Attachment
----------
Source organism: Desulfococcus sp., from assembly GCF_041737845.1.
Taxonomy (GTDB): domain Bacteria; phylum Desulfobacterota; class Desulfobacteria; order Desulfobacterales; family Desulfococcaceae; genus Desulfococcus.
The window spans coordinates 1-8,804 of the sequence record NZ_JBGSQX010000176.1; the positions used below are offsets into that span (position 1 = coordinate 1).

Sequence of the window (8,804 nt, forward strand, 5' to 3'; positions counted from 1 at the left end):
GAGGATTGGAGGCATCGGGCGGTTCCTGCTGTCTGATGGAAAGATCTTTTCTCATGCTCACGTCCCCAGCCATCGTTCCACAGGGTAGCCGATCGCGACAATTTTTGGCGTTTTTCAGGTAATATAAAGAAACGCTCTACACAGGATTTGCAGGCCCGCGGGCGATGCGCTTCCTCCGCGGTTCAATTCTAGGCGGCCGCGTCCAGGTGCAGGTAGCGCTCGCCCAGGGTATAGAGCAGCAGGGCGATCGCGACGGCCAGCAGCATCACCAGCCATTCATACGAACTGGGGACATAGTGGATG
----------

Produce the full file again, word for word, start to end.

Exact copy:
Source organism: Desulfococcus sp., from assembly GCF_041737845.1.
Taxonomy (GTDB): domain Bacteria; phylum Desulfobacterota; class Desulfobacteria; order Desulfobacterales; family Desulfococcaceae; genus Desulfococcus.
The window spans coordinates 1-8,804 of the sequence record NZ_JBGSQX010000176.1; the positions used below are offsets into that span (position 1 = coordinate 1).

Sequence of the window (8,804 nt, forward strand, 5' to 3'; positions counted from 1 at the left end):
GAGGATTGGAGGCATCGGGCGGTTCCTGCTGTCTGATGGAAAGATCTTTTCTCATGCTCACGTCCCCAGCCATCGTTCCACAGGGTAGCCGATCGCGACAATTTTTGGCGTTTTTCAGGTAATATAAAGAAACGCTCTACACAGGATTTGCAGGCCCGCGGGCGATGCGCTTCCTCCGCGGTTCAATTCTAGGCGGCCGCGTCCAGGTGCAGGTAGCGCTCGCCCAGGGTATAGAGCAGCAGGGCGATCGCGACGGCCAGCAGCATCACCAGCCATTCATACGAACTGGGGACATAGTGGATG